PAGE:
Real estate agents earned a median annual salary of about $50,300 in 2018, according to the U.S. Bureau of Labor Statistics. Median means that half of all agents make more than this and half earn less. It encompasses those who regularly deal in seven-figure properties as well as agents who dabble in the field part-time. The two extremes tend to balance out the numbers. 

You'll Enjoy Flexible Hours...Sometimes 

This perk comes with a caveat, too. Nobody is going to require that you punch a time clock at 9 a.m. and stay planted at your desk until 5:00 Monday through Friday. You can set your own hours, and you can move them around to accommodate your personal needs. If you like to pick up your child from school, you can do that.

That said, many of your real estate clients will be punching time clocks or will be otherwise confined to set working schedules. You'll have to make yourself available when they are if you want to do a good business. This often means working nights, weekends, and even some holidays. 

You're Helping People 

The helping aspect of real estate work is a big advantage for altruistic types. Your clients might be buying their first homes or selling long-time family homes to downsize because they're retiring. You can expect nerves and sometimes buyers' or sellers' remorse in either case.

You don't need a Ph.D. in psychology to handle all this, but having a lot of compassion and patience can help.

The Tech Advantage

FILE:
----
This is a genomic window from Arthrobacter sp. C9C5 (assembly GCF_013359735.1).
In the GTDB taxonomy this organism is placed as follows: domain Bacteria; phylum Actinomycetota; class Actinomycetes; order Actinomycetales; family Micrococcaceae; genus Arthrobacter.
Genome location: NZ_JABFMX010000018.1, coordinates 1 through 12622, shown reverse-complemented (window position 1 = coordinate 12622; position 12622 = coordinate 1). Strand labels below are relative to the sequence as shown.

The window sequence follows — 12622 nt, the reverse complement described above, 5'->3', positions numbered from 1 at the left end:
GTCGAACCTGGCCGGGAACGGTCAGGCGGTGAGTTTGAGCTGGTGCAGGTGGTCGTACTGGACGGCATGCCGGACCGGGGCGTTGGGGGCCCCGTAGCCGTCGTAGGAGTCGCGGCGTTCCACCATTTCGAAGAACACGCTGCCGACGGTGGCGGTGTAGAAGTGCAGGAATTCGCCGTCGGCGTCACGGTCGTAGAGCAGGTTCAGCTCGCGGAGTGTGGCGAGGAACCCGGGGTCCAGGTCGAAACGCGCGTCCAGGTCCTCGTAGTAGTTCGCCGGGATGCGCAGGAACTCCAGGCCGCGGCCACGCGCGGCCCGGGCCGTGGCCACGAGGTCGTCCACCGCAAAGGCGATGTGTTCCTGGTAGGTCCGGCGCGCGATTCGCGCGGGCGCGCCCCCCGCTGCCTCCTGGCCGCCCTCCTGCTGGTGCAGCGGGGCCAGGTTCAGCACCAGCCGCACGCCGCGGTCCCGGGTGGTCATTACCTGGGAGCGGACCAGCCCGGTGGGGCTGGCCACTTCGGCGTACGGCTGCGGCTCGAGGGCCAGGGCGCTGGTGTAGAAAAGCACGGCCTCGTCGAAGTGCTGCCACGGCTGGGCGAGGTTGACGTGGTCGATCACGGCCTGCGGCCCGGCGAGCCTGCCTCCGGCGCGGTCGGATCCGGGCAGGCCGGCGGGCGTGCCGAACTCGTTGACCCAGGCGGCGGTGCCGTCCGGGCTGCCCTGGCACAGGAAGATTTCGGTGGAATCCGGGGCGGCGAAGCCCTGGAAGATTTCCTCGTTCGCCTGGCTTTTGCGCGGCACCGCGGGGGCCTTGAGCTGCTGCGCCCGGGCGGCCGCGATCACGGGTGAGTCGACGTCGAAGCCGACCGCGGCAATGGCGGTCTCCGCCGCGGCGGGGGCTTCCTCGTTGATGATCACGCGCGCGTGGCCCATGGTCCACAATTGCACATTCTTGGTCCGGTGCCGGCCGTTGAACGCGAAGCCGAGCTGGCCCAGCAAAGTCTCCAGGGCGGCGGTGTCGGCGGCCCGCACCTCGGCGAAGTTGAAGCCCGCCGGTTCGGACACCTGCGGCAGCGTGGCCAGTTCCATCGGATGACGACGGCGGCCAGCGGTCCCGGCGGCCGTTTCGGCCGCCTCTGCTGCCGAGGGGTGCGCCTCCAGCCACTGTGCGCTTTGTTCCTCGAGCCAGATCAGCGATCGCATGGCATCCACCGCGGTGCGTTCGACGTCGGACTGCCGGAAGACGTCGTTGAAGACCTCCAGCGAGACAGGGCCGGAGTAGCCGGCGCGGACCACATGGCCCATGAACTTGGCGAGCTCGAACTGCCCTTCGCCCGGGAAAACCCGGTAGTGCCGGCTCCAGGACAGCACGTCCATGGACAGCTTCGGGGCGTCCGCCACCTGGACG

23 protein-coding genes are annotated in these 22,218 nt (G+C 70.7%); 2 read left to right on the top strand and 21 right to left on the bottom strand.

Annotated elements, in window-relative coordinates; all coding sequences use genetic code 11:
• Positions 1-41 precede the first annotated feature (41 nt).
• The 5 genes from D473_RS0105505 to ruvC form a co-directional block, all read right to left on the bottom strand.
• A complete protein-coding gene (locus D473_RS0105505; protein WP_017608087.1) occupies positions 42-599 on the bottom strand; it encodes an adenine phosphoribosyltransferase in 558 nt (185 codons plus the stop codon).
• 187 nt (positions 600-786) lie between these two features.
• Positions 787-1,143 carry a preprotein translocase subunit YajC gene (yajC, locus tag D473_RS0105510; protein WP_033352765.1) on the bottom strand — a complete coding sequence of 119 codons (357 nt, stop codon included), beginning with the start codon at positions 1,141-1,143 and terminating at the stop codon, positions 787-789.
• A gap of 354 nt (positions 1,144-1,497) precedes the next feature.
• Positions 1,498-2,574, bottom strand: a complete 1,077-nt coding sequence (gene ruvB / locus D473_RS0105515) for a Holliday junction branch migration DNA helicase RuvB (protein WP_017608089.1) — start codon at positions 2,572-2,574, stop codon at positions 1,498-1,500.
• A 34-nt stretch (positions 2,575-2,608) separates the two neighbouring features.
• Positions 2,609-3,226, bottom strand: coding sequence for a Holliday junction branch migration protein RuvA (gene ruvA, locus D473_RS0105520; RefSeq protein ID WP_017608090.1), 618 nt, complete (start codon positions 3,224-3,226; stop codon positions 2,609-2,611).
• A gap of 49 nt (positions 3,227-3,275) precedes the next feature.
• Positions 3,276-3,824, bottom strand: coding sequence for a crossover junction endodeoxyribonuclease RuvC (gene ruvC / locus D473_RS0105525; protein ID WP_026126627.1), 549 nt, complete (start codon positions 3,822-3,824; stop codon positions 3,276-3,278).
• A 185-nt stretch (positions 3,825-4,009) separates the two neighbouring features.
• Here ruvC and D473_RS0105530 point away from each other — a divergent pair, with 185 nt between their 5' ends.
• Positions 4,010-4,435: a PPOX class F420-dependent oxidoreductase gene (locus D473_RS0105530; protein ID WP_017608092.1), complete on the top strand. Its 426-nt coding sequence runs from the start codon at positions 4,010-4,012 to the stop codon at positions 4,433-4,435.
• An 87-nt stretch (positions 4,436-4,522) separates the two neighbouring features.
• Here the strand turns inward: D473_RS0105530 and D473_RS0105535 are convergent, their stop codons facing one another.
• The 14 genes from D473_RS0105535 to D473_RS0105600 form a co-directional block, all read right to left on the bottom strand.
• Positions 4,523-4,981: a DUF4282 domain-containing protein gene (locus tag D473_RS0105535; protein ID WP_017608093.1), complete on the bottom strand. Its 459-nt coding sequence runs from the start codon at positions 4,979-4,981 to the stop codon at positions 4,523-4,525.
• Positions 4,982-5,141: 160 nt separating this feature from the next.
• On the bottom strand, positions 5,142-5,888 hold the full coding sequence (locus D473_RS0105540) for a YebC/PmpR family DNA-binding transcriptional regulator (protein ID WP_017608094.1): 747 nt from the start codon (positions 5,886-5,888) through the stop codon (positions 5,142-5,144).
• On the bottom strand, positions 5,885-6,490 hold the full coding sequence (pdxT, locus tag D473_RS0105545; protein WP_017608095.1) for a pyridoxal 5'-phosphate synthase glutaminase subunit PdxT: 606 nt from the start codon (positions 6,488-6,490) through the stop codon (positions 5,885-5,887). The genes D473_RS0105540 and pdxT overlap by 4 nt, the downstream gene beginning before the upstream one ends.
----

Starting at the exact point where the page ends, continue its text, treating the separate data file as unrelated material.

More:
Technology and the mobile world can help agents who aren't exceptionally people-oriented to become successful in real estate. You should have a solid chance to connect with prospects if you can work a good website that's mobile device-friendly, and if you can handle some social website posting. Responding quickly and regularly to emails or text messages can go a long way as well.

The Pros of a Real Estate Career

Many love the helping nature of this job, while others want to exercise their independent nature and be their own bosses.

It takes commitment and an investment of effort, time, and money to build a successful real estate career, but you'll get a lot in return. You're an independent contractor, so you can control your own business. Your income isn't limited. It's based on your skills and your work ethic. 

You can set your own work schedule and vacations, and you can work outdoors and in varied locations. You can build future business with great service and client referrals. 

The Cons of a Career in Real Estate

You're more or less on your own when it comes to making sure your business thrives. You have to constantly be available when clients want you. Income can be a long time in coming when you first start out. The early months and years in real estate can be feast or famine until you get going.  

There's a high failure rate for new agents, and the job involves some liability and risk. You'll need insurance because some mistakes, such as failing to disclose a material fact about the property or neglecting inspections, can get you sued.